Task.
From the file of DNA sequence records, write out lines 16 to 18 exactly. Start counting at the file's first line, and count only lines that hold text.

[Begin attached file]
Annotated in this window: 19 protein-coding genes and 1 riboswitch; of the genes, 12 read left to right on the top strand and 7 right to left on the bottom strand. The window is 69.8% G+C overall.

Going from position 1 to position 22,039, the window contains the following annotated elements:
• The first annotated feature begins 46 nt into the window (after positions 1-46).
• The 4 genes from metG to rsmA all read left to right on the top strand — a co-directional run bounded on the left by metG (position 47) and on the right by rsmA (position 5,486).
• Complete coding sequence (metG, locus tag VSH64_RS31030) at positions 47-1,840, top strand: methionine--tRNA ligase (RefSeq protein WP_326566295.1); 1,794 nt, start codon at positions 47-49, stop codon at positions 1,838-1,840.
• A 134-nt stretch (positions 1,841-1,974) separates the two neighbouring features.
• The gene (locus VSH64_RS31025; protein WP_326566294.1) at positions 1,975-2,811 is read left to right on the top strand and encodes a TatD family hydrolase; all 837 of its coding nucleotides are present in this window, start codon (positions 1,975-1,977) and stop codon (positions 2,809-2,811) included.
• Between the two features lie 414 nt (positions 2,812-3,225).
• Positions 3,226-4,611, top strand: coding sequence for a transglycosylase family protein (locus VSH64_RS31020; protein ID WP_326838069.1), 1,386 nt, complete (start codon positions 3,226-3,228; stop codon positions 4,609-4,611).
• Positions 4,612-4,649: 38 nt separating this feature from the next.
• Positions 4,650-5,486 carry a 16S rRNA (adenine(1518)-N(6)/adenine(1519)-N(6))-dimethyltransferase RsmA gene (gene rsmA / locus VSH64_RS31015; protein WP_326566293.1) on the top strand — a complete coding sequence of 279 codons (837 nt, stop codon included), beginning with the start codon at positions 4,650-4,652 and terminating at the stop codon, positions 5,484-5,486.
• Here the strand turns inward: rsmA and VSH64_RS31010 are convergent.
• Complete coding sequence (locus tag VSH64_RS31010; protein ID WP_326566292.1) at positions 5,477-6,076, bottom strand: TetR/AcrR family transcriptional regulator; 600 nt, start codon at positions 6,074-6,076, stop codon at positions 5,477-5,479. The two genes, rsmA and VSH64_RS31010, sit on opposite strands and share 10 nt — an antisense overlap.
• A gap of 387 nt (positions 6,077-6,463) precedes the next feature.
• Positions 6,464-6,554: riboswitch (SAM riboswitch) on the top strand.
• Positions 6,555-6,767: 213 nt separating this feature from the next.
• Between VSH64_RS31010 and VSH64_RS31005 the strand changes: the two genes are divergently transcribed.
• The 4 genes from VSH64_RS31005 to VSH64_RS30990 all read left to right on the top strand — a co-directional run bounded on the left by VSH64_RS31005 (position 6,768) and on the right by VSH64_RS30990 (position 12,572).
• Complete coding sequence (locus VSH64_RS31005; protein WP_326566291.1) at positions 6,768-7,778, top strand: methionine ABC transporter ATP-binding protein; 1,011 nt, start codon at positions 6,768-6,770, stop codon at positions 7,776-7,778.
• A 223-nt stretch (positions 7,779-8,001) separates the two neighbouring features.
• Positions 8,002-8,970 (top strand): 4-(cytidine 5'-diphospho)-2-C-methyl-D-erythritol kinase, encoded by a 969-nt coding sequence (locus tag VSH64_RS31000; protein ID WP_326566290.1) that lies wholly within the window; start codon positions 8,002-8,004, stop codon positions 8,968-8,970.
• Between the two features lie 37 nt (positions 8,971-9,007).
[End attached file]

• Positions 6,555-6,767: 213 nt separating this feature from the next.
• Between VSH64_RS31010 and VSH64_RS31005 the strand changes: the two genes are divergently transcribed.
• The 4 genes from VSH64_RS31005 to VSH64_RS30990 all read left to right on the top strand — a co-directional run bounded on the left by VSH64_RS31005 (position 6,768) and on the right by VSH64_RS30990 (position 12,572).